Web browser feature support

Content is optimised for display on the Apple Watch so certain features are not supported in watchOS 5:

  • Video playback
  • Service workers
  • Web fonts

If the web content being accessed is responsive then it treats the content as being 320px wide, the same width as if on an iPhone SE (iPhone 5 or older width). So text may be smaller but at least it will basically render the smallest breakpoint content, so it doesn’t require any new even smaller breakpoint to be catered for.

This is done by overriding the “initial-scale” value and provides a viewport with the dimensions 320px by 357px and reports a media query size of 320px. So existing responsive content will render on the Apple Watch without requiring any changes – at least from a layout perspective, worth noting the lack of support for Web fonts as this will likely have some rendering impact as it falls back to alternative fonts in the font stack do display.

Optimising content for Apple Watch

Even though responsive content will be rendered quite well by default it is possible to optimise content for display on Apple Watch.

The above image shows the standard responsive content being displayed on the Apple Watch, basically just the same as it would be on an iPhone SE (minus any web fonts of course!).

Responsive Layout on Apple Watch

Using a media query it is possible to modify this layout to display as a single column. There is an example given in the video which obviously won’t apply for all uses, but basically it uses “min-width: 320px” as the baseline for showing the content as two columns, so any content below that would render as a single column. Again, how this works specifically for your layouts will vary, but there will be some methods to use for frameworks like Foundation or Bootstrap etc.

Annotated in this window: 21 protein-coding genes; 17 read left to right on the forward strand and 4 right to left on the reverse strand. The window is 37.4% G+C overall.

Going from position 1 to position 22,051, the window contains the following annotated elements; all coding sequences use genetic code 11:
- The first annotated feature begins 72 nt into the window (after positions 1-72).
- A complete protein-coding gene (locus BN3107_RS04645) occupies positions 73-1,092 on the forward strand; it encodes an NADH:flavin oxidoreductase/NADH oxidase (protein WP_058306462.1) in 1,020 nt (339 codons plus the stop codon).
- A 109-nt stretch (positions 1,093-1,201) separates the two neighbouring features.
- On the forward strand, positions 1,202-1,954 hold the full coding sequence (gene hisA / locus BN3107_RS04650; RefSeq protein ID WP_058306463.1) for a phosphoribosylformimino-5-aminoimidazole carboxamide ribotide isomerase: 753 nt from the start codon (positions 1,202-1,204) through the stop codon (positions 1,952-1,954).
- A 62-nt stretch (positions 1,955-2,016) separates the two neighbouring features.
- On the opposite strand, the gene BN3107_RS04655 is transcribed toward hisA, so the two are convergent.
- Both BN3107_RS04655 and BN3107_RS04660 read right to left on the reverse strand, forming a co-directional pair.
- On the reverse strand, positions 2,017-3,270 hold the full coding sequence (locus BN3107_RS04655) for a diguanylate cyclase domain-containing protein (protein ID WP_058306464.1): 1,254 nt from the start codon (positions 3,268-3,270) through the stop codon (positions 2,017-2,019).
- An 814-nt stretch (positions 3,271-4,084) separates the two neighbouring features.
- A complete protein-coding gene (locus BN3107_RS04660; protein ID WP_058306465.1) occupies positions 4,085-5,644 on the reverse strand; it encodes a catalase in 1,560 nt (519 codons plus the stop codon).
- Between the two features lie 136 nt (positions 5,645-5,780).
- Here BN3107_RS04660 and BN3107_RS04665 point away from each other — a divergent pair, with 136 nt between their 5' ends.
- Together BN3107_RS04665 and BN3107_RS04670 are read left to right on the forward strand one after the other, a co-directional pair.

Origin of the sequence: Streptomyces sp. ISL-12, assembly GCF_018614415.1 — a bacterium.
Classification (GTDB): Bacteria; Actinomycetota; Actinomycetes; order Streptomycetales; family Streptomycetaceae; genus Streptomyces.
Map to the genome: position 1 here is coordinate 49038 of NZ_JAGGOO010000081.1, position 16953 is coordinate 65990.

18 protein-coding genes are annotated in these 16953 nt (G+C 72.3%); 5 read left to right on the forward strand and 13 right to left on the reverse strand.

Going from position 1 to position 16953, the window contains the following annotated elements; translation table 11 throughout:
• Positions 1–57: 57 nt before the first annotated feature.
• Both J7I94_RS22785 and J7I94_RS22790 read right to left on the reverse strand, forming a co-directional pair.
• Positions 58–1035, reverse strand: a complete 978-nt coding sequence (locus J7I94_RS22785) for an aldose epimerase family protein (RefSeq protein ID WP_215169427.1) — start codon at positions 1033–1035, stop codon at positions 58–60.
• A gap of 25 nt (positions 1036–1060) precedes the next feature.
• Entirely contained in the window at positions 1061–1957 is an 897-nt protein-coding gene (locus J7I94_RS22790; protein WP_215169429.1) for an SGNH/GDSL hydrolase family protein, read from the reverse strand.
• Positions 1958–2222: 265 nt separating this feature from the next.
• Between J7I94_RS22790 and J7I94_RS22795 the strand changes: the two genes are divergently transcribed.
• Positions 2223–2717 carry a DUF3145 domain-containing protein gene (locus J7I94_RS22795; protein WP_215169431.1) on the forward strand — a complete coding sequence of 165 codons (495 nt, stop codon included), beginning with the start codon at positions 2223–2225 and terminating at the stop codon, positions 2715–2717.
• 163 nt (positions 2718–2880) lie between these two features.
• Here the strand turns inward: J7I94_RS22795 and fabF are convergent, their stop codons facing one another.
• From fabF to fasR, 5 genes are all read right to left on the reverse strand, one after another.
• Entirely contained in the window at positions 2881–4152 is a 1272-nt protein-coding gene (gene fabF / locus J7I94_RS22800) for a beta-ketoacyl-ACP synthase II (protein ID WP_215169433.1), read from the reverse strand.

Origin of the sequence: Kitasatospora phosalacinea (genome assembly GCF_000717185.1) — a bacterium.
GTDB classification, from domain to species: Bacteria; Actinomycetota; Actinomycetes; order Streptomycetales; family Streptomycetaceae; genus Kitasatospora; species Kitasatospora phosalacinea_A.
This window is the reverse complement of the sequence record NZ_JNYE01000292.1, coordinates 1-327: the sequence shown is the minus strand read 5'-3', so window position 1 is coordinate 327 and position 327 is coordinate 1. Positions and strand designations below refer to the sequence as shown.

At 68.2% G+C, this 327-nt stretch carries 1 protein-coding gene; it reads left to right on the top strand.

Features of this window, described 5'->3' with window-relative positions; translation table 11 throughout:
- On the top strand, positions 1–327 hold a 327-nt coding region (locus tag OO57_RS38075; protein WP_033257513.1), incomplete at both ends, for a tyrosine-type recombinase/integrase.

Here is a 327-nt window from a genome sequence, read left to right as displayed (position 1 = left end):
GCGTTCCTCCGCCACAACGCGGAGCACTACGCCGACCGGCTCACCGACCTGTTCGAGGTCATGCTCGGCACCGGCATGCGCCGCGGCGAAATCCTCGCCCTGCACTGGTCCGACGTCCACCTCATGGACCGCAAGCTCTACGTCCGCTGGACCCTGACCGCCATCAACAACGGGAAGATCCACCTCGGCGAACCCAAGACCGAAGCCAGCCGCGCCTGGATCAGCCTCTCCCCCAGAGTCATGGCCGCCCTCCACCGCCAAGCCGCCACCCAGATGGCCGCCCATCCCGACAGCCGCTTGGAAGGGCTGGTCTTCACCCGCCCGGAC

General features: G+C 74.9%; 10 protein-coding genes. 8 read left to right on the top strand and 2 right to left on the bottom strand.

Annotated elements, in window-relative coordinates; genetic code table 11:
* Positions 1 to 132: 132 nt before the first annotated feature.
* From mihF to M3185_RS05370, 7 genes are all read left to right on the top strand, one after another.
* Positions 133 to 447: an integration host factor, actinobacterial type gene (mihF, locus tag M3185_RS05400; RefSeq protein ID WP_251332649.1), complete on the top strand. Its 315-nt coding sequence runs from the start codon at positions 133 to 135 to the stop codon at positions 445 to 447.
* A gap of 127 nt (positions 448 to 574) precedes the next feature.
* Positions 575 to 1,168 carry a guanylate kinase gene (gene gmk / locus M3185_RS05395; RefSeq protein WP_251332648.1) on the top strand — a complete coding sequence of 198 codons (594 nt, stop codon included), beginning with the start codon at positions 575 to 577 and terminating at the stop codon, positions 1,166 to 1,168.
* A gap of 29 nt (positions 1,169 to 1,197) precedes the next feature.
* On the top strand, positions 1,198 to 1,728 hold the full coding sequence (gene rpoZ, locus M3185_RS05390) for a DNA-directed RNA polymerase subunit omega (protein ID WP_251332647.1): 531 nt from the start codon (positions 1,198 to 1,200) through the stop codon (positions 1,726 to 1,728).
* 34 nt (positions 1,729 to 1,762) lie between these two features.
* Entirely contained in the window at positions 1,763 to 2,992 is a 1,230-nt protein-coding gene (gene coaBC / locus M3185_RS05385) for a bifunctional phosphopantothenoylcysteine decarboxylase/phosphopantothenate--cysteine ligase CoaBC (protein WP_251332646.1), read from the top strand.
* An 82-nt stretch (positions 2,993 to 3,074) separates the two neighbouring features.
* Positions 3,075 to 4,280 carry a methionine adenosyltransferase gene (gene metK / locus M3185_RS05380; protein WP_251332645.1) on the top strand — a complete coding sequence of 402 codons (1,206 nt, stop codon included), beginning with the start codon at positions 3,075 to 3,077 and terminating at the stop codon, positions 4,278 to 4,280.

“Disabled-adaptations” meta tag

The important addition to using a media query though is a new meta tag which disables the default adaptations that the Apple Watch makes when rendering content by default:

<meta name=”disabled-adaptations” content=”watch”>

With this meta tag in place the device width will be treated as the real width of Apple Watch’s screen. This again has similarities to how content was handled when the iPhone originally came out, existing content is displayed as best as possible but there are ways to optimise for the device if you want to.

Form controls on watchOS